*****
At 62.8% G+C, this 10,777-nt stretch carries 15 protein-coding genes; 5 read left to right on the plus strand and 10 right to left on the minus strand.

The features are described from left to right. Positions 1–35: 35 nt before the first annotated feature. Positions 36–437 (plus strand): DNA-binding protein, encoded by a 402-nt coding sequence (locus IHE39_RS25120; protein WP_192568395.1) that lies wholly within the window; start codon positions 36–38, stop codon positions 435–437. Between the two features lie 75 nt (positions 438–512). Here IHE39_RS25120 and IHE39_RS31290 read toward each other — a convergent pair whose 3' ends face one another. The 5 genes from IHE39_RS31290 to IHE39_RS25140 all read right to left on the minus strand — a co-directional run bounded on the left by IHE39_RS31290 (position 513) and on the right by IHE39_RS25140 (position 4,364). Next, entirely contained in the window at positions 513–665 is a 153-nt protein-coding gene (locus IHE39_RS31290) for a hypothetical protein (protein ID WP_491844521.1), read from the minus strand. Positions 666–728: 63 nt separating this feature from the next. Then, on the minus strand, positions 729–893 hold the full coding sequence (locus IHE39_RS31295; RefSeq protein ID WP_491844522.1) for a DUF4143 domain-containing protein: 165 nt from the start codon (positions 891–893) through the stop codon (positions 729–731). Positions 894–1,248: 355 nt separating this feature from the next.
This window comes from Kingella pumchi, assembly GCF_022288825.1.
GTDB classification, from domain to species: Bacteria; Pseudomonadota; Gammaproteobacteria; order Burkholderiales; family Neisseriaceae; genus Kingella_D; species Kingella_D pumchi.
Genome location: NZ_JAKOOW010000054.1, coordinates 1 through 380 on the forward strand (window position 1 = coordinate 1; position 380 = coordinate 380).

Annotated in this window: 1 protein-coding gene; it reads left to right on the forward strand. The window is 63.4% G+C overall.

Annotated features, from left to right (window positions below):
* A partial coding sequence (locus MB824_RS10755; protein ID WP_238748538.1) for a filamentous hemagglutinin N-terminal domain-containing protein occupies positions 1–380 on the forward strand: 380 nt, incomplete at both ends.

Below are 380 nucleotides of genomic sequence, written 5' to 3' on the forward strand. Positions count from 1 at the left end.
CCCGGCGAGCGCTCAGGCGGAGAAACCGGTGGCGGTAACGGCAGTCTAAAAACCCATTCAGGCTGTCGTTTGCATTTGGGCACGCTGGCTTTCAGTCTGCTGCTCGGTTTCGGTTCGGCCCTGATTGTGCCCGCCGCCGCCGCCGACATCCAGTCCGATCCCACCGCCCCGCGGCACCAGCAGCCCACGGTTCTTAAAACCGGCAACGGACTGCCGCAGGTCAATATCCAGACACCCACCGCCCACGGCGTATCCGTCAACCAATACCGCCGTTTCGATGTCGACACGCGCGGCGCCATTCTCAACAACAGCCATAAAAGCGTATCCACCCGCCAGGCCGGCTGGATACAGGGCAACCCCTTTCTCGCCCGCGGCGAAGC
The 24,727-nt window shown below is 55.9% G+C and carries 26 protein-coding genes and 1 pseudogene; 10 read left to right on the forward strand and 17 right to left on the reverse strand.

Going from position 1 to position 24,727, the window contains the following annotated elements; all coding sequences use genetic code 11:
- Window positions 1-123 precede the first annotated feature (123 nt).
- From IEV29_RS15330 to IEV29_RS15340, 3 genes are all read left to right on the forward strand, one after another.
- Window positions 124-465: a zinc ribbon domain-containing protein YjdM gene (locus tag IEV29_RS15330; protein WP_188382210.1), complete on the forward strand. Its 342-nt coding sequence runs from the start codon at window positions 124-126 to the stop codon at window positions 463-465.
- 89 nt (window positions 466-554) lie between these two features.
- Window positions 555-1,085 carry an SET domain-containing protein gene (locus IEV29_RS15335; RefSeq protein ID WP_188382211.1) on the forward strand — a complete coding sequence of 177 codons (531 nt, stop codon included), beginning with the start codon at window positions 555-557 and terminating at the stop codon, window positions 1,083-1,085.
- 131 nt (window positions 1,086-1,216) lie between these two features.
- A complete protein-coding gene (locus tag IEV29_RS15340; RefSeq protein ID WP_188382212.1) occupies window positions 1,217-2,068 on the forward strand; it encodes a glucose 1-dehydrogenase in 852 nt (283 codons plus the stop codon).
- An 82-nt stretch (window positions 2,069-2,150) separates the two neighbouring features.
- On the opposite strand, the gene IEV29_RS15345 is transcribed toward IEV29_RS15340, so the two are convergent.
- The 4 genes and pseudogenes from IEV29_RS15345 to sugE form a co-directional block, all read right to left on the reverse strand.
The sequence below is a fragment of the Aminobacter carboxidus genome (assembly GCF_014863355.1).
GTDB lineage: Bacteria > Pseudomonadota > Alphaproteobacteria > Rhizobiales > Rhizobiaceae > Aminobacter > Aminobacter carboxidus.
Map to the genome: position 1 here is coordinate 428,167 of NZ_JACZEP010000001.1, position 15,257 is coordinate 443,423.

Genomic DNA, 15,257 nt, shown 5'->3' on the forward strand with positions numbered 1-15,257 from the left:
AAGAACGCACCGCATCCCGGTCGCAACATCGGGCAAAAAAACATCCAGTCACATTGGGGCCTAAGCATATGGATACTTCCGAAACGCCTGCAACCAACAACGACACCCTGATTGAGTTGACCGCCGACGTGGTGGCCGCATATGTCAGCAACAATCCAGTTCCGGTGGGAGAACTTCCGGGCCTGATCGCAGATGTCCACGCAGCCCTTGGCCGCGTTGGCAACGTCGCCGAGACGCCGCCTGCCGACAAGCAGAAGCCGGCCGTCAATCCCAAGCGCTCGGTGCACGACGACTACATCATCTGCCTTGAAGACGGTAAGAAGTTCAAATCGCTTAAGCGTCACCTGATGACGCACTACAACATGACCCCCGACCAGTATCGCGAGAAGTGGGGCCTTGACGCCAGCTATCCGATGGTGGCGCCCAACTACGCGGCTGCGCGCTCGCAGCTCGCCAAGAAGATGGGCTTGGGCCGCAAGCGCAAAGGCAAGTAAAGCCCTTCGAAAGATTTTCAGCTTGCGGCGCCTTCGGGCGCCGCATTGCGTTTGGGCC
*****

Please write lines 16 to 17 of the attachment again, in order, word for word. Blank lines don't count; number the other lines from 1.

- 89 nt (window positions 466-554) lie between these two features.
- Window positions 555-1,085 carry an SET domain-containing protein gene (locus IEV29_RS15335; RefSeq protein ID WP_188382211.1) on the forward strand — a complete coding sequence of 177 codons (531 nt, stop codon included), beginning with the start codon at window positions 555-557 and terminating at the stop codon, window positions 1,083-1,085.